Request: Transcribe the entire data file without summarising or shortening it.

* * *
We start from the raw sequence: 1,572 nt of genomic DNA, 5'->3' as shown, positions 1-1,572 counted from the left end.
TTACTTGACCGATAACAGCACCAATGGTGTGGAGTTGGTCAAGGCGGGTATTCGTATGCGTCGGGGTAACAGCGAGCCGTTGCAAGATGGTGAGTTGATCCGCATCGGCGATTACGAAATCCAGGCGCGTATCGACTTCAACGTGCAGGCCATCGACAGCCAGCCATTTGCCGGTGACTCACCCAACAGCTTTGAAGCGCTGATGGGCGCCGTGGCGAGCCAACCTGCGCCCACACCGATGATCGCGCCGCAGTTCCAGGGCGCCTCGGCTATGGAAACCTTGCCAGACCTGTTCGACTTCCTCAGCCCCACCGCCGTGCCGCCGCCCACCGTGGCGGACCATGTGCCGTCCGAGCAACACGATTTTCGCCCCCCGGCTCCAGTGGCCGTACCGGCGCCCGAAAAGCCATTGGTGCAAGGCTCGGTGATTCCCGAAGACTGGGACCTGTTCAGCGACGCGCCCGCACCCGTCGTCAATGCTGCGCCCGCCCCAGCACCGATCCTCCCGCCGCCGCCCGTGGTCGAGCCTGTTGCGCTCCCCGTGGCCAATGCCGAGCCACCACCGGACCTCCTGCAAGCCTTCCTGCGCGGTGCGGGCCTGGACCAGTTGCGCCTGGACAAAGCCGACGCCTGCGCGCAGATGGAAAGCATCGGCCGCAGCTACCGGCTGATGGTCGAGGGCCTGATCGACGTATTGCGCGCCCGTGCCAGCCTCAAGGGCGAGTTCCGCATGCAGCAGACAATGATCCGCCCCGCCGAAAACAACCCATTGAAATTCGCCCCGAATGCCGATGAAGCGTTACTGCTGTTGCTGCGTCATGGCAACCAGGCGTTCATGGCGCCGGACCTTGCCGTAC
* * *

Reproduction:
We start from the raw sequence: 1,572 nt of genomic DNA, 5'->3' as shown, positions 1-1,572 counted from the left end.
TTACTTGACCGATAACAGCACCAATGGTGTGGAGTTGGTCAAGGCGGGTATTCGTATGCGTCGGGGTAACAGCGAGCCGTTGCAAGATGGTGAGTTGATCCGCATCGGCGATTACGAAATCCAGGCGCGTATCGACTTCAACGTGCAGGCCATCGACAGCCAGCCATTTGCCGGTGACTCACCCAACAGCTTTGAAGCGCTGATGGGCGCCGTGGCGAGCCAACCTGCGCCCACACCGATGATCGCGCCGCAGTTCCAGGGCGCCTCGGCTATGGAAACCTTGCCAGACCTGTTCGACTTCCTCAGCCCCACCGCCGTGCCGCCGCCCACCGTGGCGGACCATGTGCCGTCCGAGCAACACGATTTTCGCCCCCCGGCTCCAGTGGCCGTACCGGCGCCCGAAAAGCCATTGGTGCAAGGCTCGGTGATTCCCGAAGACTGGGACCTGTTCAGCGACGCGCCCGCACCCGTCGTCAATGCTGCGCCCGCCCCAGCACCGATCCTCCCGCCGCCGCCCGTGGTCGAGCCTGTTGCGCTCCCCGTGGCCAATGCCGAGCCACCACCGGACCTCCTGCAAGCCTTCCTGCGCGGTGCGGGCCTGGACCAGTTGCGCCTGGACAAAGCCGACGCCTGCGCGCAGATGGAAAGCATCGGCCGCAGCTACCGGCTGATGGTCGAGGGCCTGATCGACGTATTGCGCGCCCGTGCCAGCCTCAAGGGCGAGTTCCGCATGCAGCAGACAATGATCCGCCCCGCCGAAAACAACCCATTGAAATTCGCCCCGAATGCCGATGAAGCGTTACTGCTGTTGCTGCGTCATGGCAACCAGGCGTTCATGGCGCCGGACCTTGCCGTAC